There is a temptation, particularly in London, to want to increase the total
    national amount released from disposals to £5.7bn but this can only happen if
    the NHS agrees to adopt a “more commercial approach”. This apparently
    involves changes in the way planning consent is obtained; affordable housing
    quotas are negotiated; and value is maximised from the highest value sites in
    Question 6: What exactly does this involve that is different from a “less
    commercial” approach?
    Question 7: Does achieving more Capital mean losing ‘affordable’ housing
    needed for the benefit of NHS staff that is so important especially in London?
    The Review suggests that if STPs do not move quickly enough in the
    Government’s direction with provider plans embedded in STP plans;
    maximum possible disposals; addressing backlog maintenance; and
    delivering the 5YFV, then apparently STPs should not be eligible to access
    public capital funding.
    Question 8: If the STP plans do not hit targets and public capital funding is
    not given to or reduced for providers could this lead to unnecessary risks for
    the community? If so, then who has responsibility for any harm caused given
    that the STP has no legal status?
    There are plans for a ‘time limited offer, with a fixed funding pot and allocation
    on a “ first come first served” basis’, to match disposal proceeds with an
    equivalent amount of state funding. This is intended to encourage STPs and
    providers to act quickly and discourage them from holding on to any land.
    Question 9: Will the offer of extra funding for rapid sales undercut the NHS
    bargaining position because a fast deal may ensure twice the income, any
    purchaser slow to offer more money will put our staff in a bind (ie they would
    have to decide whether to go for the best deal with the purchaser or to speed
    up the process to get a ‘double deal’ from the Property Board)? Could this in
    effect mean sales on the cheap?
    The Naylor Review states that the creation of Accountable Care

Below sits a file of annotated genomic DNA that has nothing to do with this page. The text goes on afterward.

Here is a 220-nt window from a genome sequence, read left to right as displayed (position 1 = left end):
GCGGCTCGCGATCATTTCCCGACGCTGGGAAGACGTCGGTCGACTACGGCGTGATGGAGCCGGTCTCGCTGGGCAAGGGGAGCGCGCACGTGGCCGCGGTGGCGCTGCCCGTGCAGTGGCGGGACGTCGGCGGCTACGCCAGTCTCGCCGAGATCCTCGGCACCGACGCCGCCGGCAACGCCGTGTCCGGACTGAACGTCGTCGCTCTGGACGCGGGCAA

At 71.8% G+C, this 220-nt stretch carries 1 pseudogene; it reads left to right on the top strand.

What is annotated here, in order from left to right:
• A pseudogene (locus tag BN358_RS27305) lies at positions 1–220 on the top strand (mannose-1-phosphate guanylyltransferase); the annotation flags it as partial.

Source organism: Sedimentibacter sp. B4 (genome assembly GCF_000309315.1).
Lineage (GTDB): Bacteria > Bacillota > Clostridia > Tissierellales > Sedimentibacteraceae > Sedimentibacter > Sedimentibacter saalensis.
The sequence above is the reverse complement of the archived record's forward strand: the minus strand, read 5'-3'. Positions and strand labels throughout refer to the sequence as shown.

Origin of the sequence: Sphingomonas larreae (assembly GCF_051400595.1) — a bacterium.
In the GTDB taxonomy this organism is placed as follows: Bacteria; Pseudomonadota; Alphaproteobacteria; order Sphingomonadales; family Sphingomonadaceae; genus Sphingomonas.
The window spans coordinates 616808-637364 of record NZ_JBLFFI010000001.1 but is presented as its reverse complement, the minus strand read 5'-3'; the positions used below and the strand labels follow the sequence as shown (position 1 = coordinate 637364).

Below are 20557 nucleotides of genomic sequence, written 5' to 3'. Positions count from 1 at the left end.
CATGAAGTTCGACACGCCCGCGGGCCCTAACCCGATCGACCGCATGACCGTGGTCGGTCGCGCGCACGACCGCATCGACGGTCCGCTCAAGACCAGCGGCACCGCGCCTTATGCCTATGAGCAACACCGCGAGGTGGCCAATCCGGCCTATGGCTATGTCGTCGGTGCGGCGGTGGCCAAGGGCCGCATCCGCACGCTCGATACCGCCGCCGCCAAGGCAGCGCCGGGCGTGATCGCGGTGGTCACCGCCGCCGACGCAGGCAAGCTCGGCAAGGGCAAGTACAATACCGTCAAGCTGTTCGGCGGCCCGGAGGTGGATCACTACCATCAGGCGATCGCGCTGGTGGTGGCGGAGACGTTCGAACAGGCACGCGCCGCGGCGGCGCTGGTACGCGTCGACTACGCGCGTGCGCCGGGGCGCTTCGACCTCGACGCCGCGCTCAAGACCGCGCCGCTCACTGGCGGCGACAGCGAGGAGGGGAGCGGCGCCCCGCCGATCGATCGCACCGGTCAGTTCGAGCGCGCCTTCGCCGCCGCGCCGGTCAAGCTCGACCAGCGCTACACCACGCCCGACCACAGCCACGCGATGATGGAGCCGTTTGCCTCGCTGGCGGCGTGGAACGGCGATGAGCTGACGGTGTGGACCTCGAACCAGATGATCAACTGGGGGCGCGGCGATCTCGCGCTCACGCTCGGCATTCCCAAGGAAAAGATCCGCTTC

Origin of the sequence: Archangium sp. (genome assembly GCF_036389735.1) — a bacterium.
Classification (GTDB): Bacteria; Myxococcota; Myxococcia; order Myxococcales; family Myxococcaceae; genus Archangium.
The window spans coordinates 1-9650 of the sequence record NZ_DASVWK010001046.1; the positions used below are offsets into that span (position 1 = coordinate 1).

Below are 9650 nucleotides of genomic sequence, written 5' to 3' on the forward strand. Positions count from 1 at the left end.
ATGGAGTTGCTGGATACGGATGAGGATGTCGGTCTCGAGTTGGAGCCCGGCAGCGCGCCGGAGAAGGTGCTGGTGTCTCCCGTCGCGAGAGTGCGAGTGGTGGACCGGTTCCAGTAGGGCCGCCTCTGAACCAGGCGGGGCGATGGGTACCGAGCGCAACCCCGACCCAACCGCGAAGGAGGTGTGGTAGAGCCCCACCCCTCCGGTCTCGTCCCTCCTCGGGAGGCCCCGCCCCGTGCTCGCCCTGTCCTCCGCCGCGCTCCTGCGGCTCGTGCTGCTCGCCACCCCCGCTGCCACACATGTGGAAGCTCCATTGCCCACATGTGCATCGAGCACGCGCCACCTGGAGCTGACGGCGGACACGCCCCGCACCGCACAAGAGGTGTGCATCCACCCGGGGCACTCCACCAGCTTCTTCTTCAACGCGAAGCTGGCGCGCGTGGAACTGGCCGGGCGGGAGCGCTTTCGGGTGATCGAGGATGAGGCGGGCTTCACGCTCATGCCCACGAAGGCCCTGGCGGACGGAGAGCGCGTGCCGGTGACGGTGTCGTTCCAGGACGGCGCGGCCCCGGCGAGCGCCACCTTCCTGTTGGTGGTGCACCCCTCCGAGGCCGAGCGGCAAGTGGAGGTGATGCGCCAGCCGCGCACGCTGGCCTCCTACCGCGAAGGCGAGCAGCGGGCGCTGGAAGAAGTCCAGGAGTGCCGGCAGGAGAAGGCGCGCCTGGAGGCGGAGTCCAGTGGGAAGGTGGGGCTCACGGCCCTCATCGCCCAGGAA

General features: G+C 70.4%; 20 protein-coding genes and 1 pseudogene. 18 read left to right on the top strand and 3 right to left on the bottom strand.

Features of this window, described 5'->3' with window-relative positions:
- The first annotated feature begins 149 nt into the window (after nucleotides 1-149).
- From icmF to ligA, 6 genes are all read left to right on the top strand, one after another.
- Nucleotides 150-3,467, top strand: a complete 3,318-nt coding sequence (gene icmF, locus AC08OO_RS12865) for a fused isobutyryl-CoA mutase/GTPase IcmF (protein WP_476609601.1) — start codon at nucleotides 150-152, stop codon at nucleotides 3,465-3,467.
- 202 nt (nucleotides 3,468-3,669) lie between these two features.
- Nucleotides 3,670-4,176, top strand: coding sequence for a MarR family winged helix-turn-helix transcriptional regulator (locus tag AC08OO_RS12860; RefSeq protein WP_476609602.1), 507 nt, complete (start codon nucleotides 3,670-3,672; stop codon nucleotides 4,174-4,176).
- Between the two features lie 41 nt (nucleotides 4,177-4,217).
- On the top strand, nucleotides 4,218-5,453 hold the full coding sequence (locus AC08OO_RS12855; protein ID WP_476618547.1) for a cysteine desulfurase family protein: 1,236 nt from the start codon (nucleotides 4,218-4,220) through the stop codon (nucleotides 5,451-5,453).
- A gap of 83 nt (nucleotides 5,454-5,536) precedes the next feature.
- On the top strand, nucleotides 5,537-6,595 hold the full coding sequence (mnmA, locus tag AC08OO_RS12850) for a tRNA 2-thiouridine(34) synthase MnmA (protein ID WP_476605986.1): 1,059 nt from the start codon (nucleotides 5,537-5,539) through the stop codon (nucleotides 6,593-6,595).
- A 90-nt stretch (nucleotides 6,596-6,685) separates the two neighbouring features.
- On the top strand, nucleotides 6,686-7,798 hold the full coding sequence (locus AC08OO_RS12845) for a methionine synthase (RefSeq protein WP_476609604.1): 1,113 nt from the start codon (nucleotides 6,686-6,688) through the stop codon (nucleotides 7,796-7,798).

Organisations (ACOs) with population based ‘capitated’ budgets would be a
    way to overcome the conflicts of interest that currently exist between the
    “advisory” role of STPs and the statutory responsibilities of NHS provider
    trusts. An ACO would incentivise acute providers to invest property assets in
    primary, community and mental health services, alongside private investors,
  • and so enable more patients to be treated closer to home in line with the
    Question 10: As an ACO becomes a stand-alone, standardised, “public-
    private partnership”, will we not have then lost the sense of any National
    Health Service?
    Question 11: If Naylor is supported, will we not lose a lot of our public assets
    and public wealth into private pockets?
    The review recommends the creation of a powerful new NHS Property Board
    to address the challenges. In particular, the NHS Property Board should
    consider if it continues to invest in property or, given the direction of travel for
    greater local ownership, it divests to providers the residual assets it has
    inherited from the abolition of PCTs. But most providers are now, in effect,
    private businesses and the Secretary of State has no legal responsibility for
    the provision of the NHS.
    Question 12: Does the divesting of property to providers mean that our
    assets may in effect be handed over to become part of the portfolio of a
    provider and that such a provider may be susceptible to take-over if it “fails”?
    The Naylor Review will set up a bargain market of estate sales, healthy
    opportunities for matched-investments in integrated community services and
    create the managed-care environment of an ACO that is currently attractive to
    transnational corporations.
    Question 13: Is the Naylor Review the beginning of the end for any form of a
    National Health Service and therefore, as it presents us with an ACO, does it
    not also present us with enormous potential losses: the loss of any national
    pooled-risk, the loss of national equity of care and the loss of the enormous
    benefits of strategic and national planning?
    Question 14: Is the Naylor Review simply a means to bring about a structural
    change in the system of healthcare in England?
    It will also probably hasten the loss of publicly-owned healthcare paid for
    through taxation. All of this achieved without consultation with the public.

Do You Know What the Naylor Report Is?